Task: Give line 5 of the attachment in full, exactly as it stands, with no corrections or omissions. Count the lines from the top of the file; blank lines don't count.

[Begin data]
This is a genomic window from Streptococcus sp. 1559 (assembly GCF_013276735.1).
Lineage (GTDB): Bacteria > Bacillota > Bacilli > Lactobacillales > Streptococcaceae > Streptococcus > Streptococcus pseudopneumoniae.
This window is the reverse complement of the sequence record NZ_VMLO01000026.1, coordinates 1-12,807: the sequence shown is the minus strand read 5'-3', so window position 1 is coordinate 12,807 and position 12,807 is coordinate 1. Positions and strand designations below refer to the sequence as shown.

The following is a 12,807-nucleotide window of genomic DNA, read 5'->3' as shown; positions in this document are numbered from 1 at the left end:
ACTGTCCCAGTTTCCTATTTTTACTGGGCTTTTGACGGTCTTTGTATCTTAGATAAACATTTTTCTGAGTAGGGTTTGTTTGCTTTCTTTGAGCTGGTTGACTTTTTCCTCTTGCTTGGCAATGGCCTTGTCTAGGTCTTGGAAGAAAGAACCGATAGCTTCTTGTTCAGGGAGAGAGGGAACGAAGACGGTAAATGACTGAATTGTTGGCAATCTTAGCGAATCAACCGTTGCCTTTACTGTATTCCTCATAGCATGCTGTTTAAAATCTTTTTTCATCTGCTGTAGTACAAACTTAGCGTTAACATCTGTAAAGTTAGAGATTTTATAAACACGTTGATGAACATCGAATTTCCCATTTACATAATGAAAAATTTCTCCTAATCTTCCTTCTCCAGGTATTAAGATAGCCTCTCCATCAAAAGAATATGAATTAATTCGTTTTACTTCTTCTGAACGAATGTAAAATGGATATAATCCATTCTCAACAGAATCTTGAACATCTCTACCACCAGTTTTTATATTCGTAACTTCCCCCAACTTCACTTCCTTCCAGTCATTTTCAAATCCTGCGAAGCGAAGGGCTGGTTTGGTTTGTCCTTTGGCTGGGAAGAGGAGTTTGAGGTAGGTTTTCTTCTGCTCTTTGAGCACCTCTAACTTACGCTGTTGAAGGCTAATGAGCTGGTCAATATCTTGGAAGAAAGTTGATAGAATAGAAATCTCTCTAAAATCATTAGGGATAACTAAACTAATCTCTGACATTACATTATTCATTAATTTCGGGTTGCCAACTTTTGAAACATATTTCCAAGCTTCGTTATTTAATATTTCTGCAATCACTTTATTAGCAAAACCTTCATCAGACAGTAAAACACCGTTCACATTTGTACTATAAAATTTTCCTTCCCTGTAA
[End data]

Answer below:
ACTGTCCCAGTTTCCTATTTTTACTGGGCTTTTGACGGTCTTTGTATCTTAGATAAACATTTTTCTGAGTAGGGTTTGTTTGCTTTCTTTGAGCTGGTTGACTTTTTCCTCTTGCTTGGCAATGGCCTTGTCTAGGTCTTGGAAGAAAGAACCGATAGCTTCTTGTTCAGGGAGAGAGGGAACGAAGACGGTAAATGACTGAATTGTTGGCAATCTTAGCGAATCAACCGTTGCCTTTACTGTATTCCTCATAGCATGCTGTTTAAAATCTTTTTTCATCTGCTGTAGTACAAACTTAGCGTTAACATCTGTAAAGTTAGAGATTTTATAAACACGTTGATGAACATCGAATTTCCCATTTACATAATGAAAAATTTCTCCTAATCTTCCTTCTCCAGGTATTAAGATAGCCTCTCCATCAAAAGAATATGAATTAATTCGTTTTACTTCTTCTGAACGAATGTAAAATGGATATAATCCATTCTCAACAGAATCTTGAACATCTCTACCACCAGTTTTTATATTCGTAACTTCCCCCAACTTCACTTCCTTCCAGTCATTTTCAAATCCTGCGAAGCGAAGGGCTGGTTTGGTTTGTCCTTTGGCTGGGAAGAGGAGTTTGAGGTAGGTTTTCTTCTGCTCTTTGAGCACCTCTAACTTACGCTGTTGAAGGCTAATGAGCTGGTCAATATCTTGGAAGAAAGTTGATAGAATAGAAATCTCTCTAAAATCATTAGGGATAACTAAACTAATCTCTGACATTACATTATTCATTAATTTCGGGTTGCCAACTTTTGAAACATATTTCCAAGCTTCGTTATTTAATATTTCTGCAATCACTTTATTAGCAAAACCTTCATCAGACAGTAAAACACCGTTCACATTTGTACTATAAAATTTTCCTTCCCTGTAA